Statistical Signal Processing

John R. Deller  | |


Research in the Statistical Signal Processing (SSP) Laboratory covers theory and algorithms of statistical signal processing; detection, estimation, parametric modeling and system identification; nonlinear modeling of functional and effective connectivity in the brain; sensor fusion for detection and assessment of Alzheimer's disease; evolutionary monitoring of schizophrenic spectrum disorders; speech analysis, recognition, and coding- theory and applications.

In this new “Century of Biology,” classical linear, time-invariant models will not support research into the complex systems that characterize life.    Nowhere is this more true than in the quest to unravel the mysteries of the human brain.  The SSP Lab has turned its longstanding interest in adaptive nonlinear modeling to research into the methods by which the human brain stores, codes, and communicates information.  This work, which is in collaboration with Profs. Selin Aviyente and Kalyan Deb of ECE, and Erik Goodman at MSU's BEACON Center, features the following:

  • A novel approach to nonlinear system identification integrating four three modeling and identification strategies: linear-time-invariant-in-parameters models, set-based parameter identification, evolutionary algorithms, and multi-objective optimization over fitness measures derived from the set solutions.
  • Nonlinear modeling for effective brain network connectivity, based on Granger causality in complex models.
  • Significant potential for future theoretical development and wide applicability to nonlinear filtering, detection, and estimation, and to pathological state feature extraction and identification, for an array of biomedical modeling problems.

Statistical Image Analysis for Detection and Prognosis of Alzheimer's Disease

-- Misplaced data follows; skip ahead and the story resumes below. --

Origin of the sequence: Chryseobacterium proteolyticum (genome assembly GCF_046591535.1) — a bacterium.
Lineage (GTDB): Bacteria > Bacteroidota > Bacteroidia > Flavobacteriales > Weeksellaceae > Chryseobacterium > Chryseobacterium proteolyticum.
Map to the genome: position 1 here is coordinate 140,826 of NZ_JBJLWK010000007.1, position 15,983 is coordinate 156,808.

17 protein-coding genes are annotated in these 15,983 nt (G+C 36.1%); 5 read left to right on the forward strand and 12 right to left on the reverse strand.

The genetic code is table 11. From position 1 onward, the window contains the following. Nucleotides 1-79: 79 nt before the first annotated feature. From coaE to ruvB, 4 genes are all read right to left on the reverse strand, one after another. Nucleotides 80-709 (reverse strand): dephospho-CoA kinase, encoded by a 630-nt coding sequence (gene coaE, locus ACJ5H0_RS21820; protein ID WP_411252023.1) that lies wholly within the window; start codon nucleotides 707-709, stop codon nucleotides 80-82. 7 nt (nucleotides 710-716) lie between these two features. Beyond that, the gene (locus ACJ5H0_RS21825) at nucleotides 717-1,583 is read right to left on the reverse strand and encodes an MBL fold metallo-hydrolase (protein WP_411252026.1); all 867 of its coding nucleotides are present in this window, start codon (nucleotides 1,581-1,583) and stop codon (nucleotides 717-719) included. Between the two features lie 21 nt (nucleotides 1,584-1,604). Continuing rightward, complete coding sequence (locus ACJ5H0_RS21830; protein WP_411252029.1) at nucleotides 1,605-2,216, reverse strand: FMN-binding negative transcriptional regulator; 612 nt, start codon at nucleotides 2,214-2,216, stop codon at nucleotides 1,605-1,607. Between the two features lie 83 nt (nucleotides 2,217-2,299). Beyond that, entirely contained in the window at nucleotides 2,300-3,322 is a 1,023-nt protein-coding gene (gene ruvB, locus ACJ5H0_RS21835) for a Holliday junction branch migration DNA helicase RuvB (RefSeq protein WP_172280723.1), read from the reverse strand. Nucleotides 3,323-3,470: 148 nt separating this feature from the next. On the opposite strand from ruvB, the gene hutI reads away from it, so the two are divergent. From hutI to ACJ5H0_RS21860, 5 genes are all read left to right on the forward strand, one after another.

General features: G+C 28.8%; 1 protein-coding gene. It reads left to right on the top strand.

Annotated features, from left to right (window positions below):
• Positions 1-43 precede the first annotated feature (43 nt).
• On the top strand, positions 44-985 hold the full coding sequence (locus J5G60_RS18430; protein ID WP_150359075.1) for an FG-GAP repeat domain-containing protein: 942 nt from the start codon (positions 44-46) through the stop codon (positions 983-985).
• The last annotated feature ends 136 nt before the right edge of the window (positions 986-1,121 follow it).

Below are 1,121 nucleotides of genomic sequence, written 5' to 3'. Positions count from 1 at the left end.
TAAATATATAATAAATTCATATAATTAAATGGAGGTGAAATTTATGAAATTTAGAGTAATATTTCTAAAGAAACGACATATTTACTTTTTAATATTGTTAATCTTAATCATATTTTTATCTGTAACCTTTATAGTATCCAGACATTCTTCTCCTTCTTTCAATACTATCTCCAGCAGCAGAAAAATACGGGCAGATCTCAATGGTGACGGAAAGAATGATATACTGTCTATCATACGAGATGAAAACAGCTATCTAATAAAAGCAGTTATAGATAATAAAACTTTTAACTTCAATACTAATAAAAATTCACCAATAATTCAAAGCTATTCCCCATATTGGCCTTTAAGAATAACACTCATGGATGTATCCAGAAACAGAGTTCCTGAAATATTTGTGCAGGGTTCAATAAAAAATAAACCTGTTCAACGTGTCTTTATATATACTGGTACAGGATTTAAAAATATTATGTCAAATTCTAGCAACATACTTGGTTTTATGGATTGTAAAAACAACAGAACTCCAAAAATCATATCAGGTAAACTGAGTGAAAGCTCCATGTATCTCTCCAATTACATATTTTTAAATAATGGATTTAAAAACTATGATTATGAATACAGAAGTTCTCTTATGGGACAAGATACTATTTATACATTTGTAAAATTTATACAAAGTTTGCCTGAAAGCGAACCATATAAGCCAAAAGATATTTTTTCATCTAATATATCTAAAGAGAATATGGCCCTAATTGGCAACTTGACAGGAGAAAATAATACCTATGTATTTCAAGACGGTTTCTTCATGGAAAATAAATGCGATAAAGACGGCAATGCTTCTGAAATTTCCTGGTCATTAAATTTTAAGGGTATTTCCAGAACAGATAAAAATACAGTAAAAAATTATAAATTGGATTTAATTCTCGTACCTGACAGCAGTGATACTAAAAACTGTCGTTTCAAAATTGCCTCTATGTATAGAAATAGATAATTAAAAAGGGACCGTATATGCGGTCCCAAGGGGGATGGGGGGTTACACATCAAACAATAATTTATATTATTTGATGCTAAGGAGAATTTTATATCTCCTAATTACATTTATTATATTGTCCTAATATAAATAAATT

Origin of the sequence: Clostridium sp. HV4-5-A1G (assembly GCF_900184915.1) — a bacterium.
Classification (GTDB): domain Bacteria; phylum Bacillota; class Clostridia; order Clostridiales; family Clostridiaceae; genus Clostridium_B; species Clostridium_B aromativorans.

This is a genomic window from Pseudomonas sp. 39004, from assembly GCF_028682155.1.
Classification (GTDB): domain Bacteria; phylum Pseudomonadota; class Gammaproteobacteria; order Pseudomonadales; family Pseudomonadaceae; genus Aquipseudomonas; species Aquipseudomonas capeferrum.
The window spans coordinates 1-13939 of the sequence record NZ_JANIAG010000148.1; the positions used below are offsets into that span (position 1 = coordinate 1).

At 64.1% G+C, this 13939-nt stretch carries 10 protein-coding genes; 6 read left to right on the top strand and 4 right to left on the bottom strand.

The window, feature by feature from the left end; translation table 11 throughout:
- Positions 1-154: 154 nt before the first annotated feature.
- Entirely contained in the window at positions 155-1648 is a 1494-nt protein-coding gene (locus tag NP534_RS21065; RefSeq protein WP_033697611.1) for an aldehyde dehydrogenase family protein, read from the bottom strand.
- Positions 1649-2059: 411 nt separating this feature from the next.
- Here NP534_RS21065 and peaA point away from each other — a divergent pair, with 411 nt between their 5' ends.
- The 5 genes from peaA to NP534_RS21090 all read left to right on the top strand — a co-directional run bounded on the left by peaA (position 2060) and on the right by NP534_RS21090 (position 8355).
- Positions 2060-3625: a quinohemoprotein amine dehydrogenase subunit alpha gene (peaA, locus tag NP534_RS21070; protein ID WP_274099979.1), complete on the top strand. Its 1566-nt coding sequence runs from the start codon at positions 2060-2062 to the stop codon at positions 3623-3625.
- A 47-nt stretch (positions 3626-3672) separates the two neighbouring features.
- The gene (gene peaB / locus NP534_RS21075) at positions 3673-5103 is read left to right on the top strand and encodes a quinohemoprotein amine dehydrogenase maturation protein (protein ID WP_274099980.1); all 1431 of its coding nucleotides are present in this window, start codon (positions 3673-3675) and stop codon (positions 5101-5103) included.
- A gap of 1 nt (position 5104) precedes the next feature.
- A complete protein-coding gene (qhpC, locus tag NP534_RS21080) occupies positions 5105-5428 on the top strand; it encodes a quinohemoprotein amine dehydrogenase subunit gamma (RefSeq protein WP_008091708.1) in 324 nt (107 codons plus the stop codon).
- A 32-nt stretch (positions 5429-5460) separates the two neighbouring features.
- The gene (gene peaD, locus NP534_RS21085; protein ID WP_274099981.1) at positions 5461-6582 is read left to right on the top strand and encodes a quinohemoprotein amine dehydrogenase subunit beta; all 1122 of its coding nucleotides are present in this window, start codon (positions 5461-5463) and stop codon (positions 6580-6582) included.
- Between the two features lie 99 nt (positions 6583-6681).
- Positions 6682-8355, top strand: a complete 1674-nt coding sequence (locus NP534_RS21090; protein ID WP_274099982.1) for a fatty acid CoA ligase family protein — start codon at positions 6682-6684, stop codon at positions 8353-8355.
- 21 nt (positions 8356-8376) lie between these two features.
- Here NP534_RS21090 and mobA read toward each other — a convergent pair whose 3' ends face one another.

SSP Researchers in collaboration with colleagues at Beijing University of Technology, the BEACON Center at MSU, and MSU's College of Human Medicine,  are developing effective methods for the pixel-level fusion of images created from multiple sensor technologies. This image-processing research is based on recent developments in the mathematical theories of matrix completion and sparse data representations.   SSP Lab researchers are exploring ways to extend these image-fusion methods for deployment in a very different set of problems in biomedicine.  The initial aim of the new work is to develop “fusion” methods for a variety multi-sensor diagnostic imaging and other information sources in the study of mental health conditions like autism, depression, and Alzheimer's disease. 

  • One of the central objectives is to incorporate evolutionary computational methods into the fusion strategies in an effort to discover new and subtle connections that may exist in the disparate medical data which reflect the complex human nervous system. 
  • A specific application seeks to model longitudinal MRI imaging biomarkers in diseased brains in order to project the time course of the disease before symptoms are experienced by the patient.  
  • The data fusion and matrix completion theories are being researched for the potential to extrapolate, but also interpolate, individual patient medical records (e.g., missing scans) from information inferred from a large patient population of disease histories.